Home SocialMinds Insights Beyond ChatGPT: Why Hootsuite’s AI actually works for creatives 
  • Melissa Harvey
  • 4 min

Beyond ChatGPT: Why Hootsuite’s AI actually works for creatives 

Generative AI programmes like ChatGPT and MidJourney are hot topics in the industry conversation, but marketers’ general consensus is yet to be decided. Will AI replace our jobs? Is AI dangerous or an innovation? And should we credit AI for our work? 

Now social media management platform Hootsuite is in open beta with a programme of its own, OwlyWriter AI. The USP: unlike most other generative AI, OwlyWriter is tailor-made for creatives. 

Billy Jones, its head of global brand media, joined the Social Minds podcast to tell us more.  

The MidJourney so far 

Interest in generative AI took off last year, as text-to-image generators like MidJourney and OpenAI’s Dall-E 2 entered their testing phases and later launched to the public. When Dall-E 2 became free for public use, 1.5 million users were already creating over 2 million images per day. OpenAI also released ChatGPT, a text-based generative AI tool, in November 2022. 

If generative AI wasn’t on Big Tech’s radar before, it certainly was now. ChatGPT got so popular that both Google and Meta swiftly announced they were developing their own versions, Bard and LLaMA respectively, in February 2023.   

Now, almost every major social platform wants a piece of the AI pie. Facebook is testing generative AI-based Stories, Instagram is working on AI stickers, TikTok’s avatar generator has been spotted by Matt Navarra, and Twitter is reportedly building a chatbot fueled by the platform’s own data. And Snapchat partnered with OpenAI on its My AI chatbot, released in February this year. 

Filling in the blank (page) 

Hootsuite’s OwlyWriter AI has a real use case for marketers because, as Billy explains, it was built specifically to solve the problems of its customers.  

“As creatives, the toughest thing is staring at that blank page. Based on our surveys, 77% of Hootsuite users said their most time-consuming task was coming up with new content ideas. That same task was also the thing they found most challenging.” 

“While AI won’t crack your next big creative idea, it will give you marketing tactics, email copy and messaging to support it.” 

At the same time, Hootsuite identified a problem with most AI: it’s simply too broad. Essentially, it’s a prompt to ask anything, and a blank text field in which to do so. Considering the capability of these models, cracking the perfect prompt can feel overwhelming.  

OwlyWriter AI is a product that attempts to fill the gap in the market with a chatbot that generates exactly what you need without the back-and-forth. It’s specific to the demands of social media managers and creatives, with the ability to generate captions for any platform in a specific TOV. It can also write posts for you based on a pre-generated list of topics and repurpose top-performing content without duplication. 

It’s a useful addition to even the most well-resourced of businesses, but its benefits are more evident for smaller teams short on time, budget, or people.  

Will it replace creatives altogether? Billy doesn’t think so. “The human brain can create things that have never existed before,” says Billy.  “AI can’t – it can only give you information based on what already exists. So while it won’t crack your next big creative idea, it will give you marketing tactics, email copy and messaging to support it.”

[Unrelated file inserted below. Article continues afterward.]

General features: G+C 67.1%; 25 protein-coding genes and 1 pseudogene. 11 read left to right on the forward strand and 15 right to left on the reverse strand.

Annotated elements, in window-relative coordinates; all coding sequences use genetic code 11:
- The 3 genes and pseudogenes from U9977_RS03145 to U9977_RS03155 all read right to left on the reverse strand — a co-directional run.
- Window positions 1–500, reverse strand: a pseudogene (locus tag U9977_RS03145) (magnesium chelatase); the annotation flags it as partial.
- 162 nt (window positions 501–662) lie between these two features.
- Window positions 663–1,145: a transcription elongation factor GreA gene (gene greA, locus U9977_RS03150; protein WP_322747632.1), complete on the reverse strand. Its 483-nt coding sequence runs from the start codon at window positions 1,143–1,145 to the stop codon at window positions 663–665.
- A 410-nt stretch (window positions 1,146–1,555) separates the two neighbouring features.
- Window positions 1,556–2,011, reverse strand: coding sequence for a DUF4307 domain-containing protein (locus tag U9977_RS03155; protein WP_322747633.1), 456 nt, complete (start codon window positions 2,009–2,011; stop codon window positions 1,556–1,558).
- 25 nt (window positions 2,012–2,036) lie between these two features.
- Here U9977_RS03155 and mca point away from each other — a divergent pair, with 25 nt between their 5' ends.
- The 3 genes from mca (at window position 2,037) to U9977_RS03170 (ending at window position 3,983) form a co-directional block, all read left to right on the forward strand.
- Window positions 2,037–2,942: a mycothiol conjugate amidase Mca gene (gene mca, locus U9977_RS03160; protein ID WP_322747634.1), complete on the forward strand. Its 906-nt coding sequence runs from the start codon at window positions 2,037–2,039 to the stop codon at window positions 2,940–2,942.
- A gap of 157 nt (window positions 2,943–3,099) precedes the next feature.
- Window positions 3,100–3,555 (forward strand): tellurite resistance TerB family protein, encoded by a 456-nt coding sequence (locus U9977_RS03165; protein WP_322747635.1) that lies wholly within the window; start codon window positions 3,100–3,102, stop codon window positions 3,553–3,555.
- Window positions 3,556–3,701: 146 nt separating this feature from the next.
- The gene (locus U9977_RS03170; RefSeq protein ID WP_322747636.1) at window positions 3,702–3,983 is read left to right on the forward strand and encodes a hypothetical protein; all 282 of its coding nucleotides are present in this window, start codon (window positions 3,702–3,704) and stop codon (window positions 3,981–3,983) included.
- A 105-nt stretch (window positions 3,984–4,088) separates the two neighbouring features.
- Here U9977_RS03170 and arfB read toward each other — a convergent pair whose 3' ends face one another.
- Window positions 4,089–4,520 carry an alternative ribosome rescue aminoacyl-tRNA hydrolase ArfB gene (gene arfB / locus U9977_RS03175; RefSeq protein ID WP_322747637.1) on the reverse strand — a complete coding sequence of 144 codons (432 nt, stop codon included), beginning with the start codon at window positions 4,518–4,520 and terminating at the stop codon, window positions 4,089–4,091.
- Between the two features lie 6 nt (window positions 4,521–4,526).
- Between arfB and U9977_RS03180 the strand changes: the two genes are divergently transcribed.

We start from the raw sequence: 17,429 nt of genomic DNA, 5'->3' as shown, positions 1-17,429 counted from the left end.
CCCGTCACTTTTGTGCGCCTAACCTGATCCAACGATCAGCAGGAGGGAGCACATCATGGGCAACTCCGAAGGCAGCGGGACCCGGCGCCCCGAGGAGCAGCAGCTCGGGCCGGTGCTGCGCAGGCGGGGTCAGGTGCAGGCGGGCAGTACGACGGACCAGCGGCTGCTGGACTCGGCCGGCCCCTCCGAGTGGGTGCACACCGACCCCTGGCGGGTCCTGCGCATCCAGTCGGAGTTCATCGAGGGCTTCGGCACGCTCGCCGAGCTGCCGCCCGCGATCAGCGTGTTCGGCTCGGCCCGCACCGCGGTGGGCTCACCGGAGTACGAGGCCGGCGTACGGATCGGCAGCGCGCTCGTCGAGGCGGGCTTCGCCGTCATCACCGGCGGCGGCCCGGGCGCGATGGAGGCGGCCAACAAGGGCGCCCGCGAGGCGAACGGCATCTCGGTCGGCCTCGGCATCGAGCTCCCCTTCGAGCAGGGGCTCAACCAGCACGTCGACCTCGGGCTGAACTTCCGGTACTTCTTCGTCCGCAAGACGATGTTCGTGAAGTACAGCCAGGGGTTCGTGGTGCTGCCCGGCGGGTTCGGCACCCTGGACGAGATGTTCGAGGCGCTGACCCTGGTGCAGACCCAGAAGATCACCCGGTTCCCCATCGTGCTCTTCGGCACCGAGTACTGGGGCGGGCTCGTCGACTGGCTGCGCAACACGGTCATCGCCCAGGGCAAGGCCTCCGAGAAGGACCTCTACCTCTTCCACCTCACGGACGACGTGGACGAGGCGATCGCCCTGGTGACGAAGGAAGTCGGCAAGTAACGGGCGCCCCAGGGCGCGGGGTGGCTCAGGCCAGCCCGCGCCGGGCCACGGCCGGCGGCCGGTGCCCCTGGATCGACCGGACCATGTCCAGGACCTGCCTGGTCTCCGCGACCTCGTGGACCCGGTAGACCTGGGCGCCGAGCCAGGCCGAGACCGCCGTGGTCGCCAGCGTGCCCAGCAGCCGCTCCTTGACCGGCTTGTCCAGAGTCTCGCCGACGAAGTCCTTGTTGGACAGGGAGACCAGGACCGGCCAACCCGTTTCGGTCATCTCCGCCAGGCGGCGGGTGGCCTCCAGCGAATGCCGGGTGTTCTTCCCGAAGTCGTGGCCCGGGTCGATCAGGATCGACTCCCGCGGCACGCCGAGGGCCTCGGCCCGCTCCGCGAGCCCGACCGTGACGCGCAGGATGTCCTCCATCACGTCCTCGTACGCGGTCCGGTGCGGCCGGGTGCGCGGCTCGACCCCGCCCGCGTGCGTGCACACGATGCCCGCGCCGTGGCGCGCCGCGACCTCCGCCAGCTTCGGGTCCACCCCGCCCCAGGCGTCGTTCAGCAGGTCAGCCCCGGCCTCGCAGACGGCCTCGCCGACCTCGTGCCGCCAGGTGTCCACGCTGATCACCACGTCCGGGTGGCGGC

Teething problems  

But it’s not all plain sailing. Generative AI is still in its early stages of development, and right now tech companies are trying to fix kinks like data breaches and inbuilt biases.  

And it seems platforms haven’t yet achieved the perfect blend of generative AI and UI. Snapchat faced criticism recently for the “invasive” placement of My AI in users’ inboxes. 

But the biggest issue in AI discourse concerns its ethical implications. Creators and artists are demanding to be compensated for instances where AI generates a product that leans heavily on their existing work without consent, namely illustration. 

Bear in mind also that as creatives’ dependence on AI increases, so too does the risk of brands all sounding (and looking) the same.    

This seems to place AI at odds with best practice, but it’s all about how you use it. “Eventually we’ll see legislation put in place to ban deepfakes – which are an existential problem,” Billy explains. “As far as being distinctive, it’s all about the prompts. Create a baseline, tweak it and make it your own.” 

​​“In five to 10 years the people who understand how to blend AI with creativity will be one step ahead.” 

It’s hard not to agree with Billy – that no matter how you feel about it, AI is “the tool that will define the next generation of workers”. 

The best thing brands can do right now is embrace it. “In five to 10 years the people who understand how to blend AI with creativity will be one step ahead.” 

Hootsuite’s tips to help brands get ahead in the AI space: 

  • Experiment. AI is like any good brief – the better your input, the better the output. 
  • It’s not just ChatGPT and MidJourney making waves. There’s an AI programme for almost any creative application: Descript for audio/video, Beautiful.ai for decks and BrandMark for logos.  
  • Right now AI works best when it’s used as a supplement rather than a replacement for work. A copy-paste approach risks losing your brand’s unique TOV.    
  • AI isn’t Google – if you’re using it for research, don’t publish anything you’re not sure of without fact checking first. 
  • Lean into the trend with content based on prompts like “asking AI to create my next _”. It’s versatile, with use cases for recipes, drinks, makeup looks, scripts…whatever you choose, tailor it to your brand.